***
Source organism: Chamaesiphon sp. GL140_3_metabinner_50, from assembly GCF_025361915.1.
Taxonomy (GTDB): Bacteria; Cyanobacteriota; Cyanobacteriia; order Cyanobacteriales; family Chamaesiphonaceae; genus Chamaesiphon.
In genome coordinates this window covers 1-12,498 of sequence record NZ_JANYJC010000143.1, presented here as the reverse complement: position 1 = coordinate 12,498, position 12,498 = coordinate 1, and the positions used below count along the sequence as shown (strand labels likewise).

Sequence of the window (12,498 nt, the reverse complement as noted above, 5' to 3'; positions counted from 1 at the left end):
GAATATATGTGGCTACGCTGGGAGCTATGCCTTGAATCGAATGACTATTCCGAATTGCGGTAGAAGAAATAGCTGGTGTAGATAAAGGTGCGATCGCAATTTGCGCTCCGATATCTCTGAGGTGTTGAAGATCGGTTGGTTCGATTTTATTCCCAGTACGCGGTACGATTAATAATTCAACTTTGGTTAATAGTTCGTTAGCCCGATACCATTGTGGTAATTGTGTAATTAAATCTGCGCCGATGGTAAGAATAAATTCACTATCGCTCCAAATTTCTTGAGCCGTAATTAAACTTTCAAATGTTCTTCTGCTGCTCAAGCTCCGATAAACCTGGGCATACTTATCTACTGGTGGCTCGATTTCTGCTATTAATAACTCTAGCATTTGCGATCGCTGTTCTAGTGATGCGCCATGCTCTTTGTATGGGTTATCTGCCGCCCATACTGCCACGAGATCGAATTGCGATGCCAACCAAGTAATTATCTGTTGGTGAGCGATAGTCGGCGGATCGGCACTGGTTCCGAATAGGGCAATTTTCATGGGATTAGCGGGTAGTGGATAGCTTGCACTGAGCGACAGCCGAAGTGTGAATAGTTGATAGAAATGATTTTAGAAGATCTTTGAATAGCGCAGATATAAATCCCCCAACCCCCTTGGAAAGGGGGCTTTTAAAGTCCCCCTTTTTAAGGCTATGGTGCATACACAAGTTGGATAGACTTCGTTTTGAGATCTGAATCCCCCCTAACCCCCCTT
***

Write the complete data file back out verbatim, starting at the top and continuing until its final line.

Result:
Source organism: Chamaesiphon sp. GL140_3_metabinner_50, from assembly GCF_025361915.1.
Taxonomy (GTDB): Bacteria; Cyanobacteriota; Cyanobacteriia; order Cyanobacteriales; family Chamaesiphonaceae; genus Chamaesiphon.
In genome coordinates this window covers 1-12,498 of sequence record NZ_JANYJC010000143.1, presented here as the reverse complement: position 1 = coordinate 12,498, position 12,498 = coordinate 1, and the positions used below count along the sequence as shown (strand labels likewise).

Sequence of the window (12,498 nt, the reverse complement as noted above, 5' to 3'; positions counted from 1 at the left end):
GAATATATGTGGCTACGCTGGGAGCTATGCCTTGAATCGAATGACTATTCCGAATTGCGGTAGAAGAAATAGCTGGTGTAGATAAAGGTGCGATCGCAATTTGCGCTCCGATATCTCTGAGGTGTTGAAGATCGGTTGGTTCGATTTTATTCCCAGTACGCGGTACGATTAATAATTCAACTTTGGTTAATAGTTCGTTAGCCCGATACCATTGTGGTAATTGTGTAATTAAATCTGCGCCGATGGTAAGAATAAATTCACTATCGCTCCAAATTTCTTGAGCCGTAATTAAACTTTCAAATGTTCTTCTGCTGCTCAAGCTCCGATAAACCTGGGCATACTTATCTACTGGTGGCTCGATTTCTGCTATTAATAACTCTAGCATTTGCGATCGCTGTTCTAGTGATGCGCCATGCTCTTTGTATGGGTTATCTGCCGCCCATACTGCCACGAGATCGAATTGCGATGCCAACCAAGTAATTATCTGTTGGTGAGCGATAGTCGGCGGATCGGCACTGGTTCCGAATAGGGCAATTTTCATGGGATTAGCGGGTAGTGGATAGCTTGCACTGAGCGACAGCCGAAGTGTGAATAGTTGATAGAAATGATTTTAGAAGATCTTTGAATAGCGCAGATATAAATCCCCCAACCCCCTTGGAAAGGGGGCTTTTAAAGTCCCCCTTTTTAAGGCTATGGTGCATACACAAGTTGGATAGACTTCGTTTTGAGATCTGAATCCCCCCTAACCCCCCTT